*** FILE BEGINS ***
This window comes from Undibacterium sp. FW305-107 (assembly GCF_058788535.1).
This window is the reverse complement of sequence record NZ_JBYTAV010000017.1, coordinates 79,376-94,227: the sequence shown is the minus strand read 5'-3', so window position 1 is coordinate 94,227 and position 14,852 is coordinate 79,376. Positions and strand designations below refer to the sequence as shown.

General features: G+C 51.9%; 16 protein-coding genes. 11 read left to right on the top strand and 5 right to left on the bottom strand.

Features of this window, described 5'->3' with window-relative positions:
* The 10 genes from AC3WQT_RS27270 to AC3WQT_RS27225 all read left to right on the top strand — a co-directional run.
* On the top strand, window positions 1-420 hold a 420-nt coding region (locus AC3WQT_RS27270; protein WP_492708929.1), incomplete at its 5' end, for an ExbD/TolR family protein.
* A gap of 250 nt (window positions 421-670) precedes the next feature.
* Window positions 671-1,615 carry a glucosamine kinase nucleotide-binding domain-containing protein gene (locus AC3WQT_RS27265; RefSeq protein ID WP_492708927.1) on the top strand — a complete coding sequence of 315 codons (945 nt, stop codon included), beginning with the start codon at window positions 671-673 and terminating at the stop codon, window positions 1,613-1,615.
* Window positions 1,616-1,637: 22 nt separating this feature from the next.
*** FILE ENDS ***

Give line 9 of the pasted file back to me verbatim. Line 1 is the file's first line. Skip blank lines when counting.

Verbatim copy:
* Window positions 1,616-1,637: 22 nt separating this feature from the next.